Sunday, February 13, 2011

If You Publish an Art Piece and say "Don't Use This for Any Reason"

If you publish an art piece on Deviant Art or on your own blog site, and you ask your viewers not to copy or use your art for any reason, are you being selfish?

Think about it for a moment.  If the answer is no, consider this:

This Earth was created by Yahushua Ha'Mashiach or Jesus the Messiah -- being, in all things, Yahweh.  True, we helped in its creation, but Yahweh was the one who acted on behalf of God the Creator in order to physically create the world.

Ostensibly, the raw materials of this Earth belongs to him by default.  So, by default he is the real owner of the Creation and everything in it.  However, he placed us here on this earth and he gave us Dominion over all things pertaining to this Earth; meaning we can hold property belonging to him in the real place.

Let me stress this: He owns everything: Everything above the Earth (the atmosphere), everything on the Earth (except us), everything below the Earth (the natural resources), and everything under the Earth.  Yet, he allows us to use the Earth as we see fit even though we were put on this Earth to transform it into a better place for all.  He allows us to use the Creation according to our Desires.

Why then, should you ask your fellowmen not to use your creations, which are much more easily copy-able thanks to the Internet, after you publish them?  Why publish your creations in the first place if you don't want to your fellowmen to use them?  Aren't you effectively stealing your work back?

Are you better than God, who is allowing us to use his creation?  Or do you fear your fellowmen?  Maybe you fear notoriety?  Should you be publishing your work at all?

Just think about that.


Aaron E. Steele said...

I agree. If you have some wealth, and I want it, it is right for you to deny me the use of your wealth? After all, that is really God's wealth. In fact, I should be able to stay at your mansion, and drive your car too. My righteous desire is to drive your car. Who are you to deny me the use of that car, the material of which was placed on this earth by God, to satisfy my desires?

Elton said...

You're twisting it to Rivalrous goods. There's rivalrous goods, which are made of matter, and there are non-rivalrous goods, which are made of energy.

A rivalrous good is property because it is made with matter. That is why if I steal your car, you don't have a car. A non-rivalrous good is made of energy, which is why if I copy your book - you still have a copy and I have a copy too.

Energy is infinite, while matter is finite. A good artist can package his creation -- made of energy -- into a book, a CD, or a computer, or even a car. But the energy is still energy, so it can still expand into the mind of everyone.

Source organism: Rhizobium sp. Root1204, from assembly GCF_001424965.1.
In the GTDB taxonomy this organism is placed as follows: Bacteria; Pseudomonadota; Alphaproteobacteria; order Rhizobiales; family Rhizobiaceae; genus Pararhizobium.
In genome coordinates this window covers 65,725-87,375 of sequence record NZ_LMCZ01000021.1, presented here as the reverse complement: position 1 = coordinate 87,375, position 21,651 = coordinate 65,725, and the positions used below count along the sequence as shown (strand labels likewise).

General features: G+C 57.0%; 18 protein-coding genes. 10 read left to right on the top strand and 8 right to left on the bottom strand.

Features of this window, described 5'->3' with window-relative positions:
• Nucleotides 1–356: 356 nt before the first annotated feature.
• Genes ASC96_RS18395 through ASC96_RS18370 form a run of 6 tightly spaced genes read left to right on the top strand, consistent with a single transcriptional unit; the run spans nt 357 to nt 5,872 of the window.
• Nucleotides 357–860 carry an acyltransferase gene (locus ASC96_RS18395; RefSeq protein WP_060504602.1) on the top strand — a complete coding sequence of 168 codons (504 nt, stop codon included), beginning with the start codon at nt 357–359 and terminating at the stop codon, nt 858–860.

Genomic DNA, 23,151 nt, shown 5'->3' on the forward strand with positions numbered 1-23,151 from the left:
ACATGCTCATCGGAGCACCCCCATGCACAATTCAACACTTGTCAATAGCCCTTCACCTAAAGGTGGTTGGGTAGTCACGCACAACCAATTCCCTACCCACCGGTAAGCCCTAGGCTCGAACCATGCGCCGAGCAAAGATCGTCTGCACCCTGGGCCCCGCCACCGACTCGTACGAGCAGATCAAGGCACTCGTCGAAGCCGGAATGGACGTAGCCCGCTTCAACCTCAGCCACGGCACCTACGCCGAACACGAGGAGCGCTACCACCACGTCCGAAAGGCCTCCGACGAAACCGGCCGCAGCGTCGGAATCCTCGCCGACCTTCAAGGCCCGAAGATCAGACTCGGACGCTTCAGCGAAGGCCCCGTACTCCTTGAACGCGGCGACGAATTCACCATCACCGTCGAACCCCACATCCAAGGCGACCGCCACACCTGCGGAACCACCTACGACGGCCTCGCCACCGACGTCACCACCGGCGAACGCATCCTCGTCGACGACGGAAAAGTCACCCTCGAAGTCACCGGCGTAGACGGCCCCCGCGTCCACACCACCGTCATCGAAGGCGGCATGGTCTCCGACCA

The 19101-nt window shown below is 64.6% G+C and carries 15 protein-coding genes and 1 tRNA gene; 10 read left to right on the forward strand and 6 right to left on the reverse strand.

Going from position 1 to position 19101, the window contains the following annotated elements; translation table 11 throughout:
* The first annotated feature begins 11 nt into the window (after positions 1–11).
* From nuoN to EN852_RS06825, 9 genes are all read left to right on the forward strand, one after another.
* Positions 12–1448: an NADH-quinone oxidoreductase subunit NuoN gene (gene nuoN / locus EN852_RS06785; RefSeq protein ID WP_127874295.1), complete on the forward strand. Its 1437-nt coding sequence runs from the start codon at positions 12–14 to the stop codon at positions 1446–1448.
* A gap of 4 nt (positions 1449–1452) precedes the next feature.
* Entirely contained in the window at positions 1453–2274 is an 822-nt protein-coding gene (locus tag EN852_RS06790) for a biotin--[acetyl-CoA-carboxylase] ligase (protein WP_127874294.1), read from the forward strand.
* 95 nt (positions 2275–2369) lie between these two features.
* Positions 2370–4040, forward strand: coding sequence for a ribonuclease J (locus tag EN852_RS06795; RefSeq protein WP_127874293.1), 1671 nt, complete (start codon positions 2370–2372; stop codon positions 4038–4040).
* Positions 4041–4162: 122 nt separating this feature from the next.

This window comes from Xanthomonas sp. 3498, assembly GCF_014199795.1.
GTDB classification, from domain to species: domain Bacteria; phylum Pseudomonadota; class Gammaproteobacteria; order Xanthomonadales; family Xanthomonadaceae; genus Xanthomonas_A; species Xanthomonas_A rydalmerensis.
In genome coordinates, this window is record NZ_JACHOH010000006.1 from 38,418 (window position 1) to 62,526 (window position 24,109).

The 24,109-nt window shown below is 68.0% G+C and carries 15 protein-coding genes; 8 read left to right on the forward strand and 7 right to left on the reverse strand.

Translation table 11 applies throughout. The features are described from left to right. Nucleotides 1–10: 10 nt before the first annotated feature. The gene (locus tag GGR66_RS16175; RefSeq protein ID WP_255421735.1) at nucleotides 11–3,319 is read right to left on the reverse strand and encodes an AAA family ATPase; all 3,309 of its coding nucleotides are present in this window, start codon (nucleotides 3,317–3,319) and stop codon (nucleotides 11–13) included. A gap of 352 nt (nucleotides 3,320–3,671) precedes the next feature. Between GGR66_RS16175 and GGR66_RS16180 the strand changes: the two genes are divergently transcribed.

Rivalrous goods are protected under "Thou Shalt Not Steal" while non-rivalrous goods are protected by the Law of Gratitude.

Do you understand now?

Aaron E. Steele said...

So only those who produce tangible goods (that are not easily stolen) are entitled to profit from their effort. Writers (books), artists (artwork), astronomers (knowledge), inventors (technology), etc, all of whom can have the products of their labours easily copied or stolen, must provide you the fruits of their labours at no charge. Without the ability to control and profit from their efforts, explain again how those people will be feeding themselves and their families?

Patent holders are also fair game. A scientist who expends tens or thousands of dollars to develop an industrial process has no right to control and profit from his invention, and must share that process freely with all corporate comers, who can then profit without having to pay for the cost of developing the process in the first place.

Elton, you seem like a very sincere and nice person. You really don't see the fundamental danger in your proposal to deny copyright and patent protection to those who create? You can't see that what you are advocating is the anarchistic distribution of all intellectual property?

Anonymous said...

You might both read and consider the 53 quick pages of Kinsella's Against Intellectual Property before going any further.

It will serve you well.

Aaron E. Steele said...

Truly, it did serve me well.

I read all 53 pages. It advocates robbing authors, musicians, artists, inventors and scientists of the fruits of their intellectual labours, and includes a less-than-two page appendix of "questionable patents and copyrights".

There are over 6 million patents. The author was able to find a dozen that were of dubious value, none of which, to my knowledge have anyone clamouring to steal. A method for shocking fraternity candidates with electrodes, from 1906? I don't see a huge demand for that particular invention.

Oddly, the author failed to provide a single example of a questionable copyright.

I gather this is a notable example of scholarship in the Libertarian community.

Thank God "non-rivalrous goods" like books, art, music and inventions are protected under patent and copyright law.

Elton, if I can't convince you, perhaps its time for a little James 1:5.

Chad Thorson said...

The person who covets the artwork but doesn't want to cough up the cash to use it is the one who is selfish.

Related Posts Plugin for WordPress, Blogger...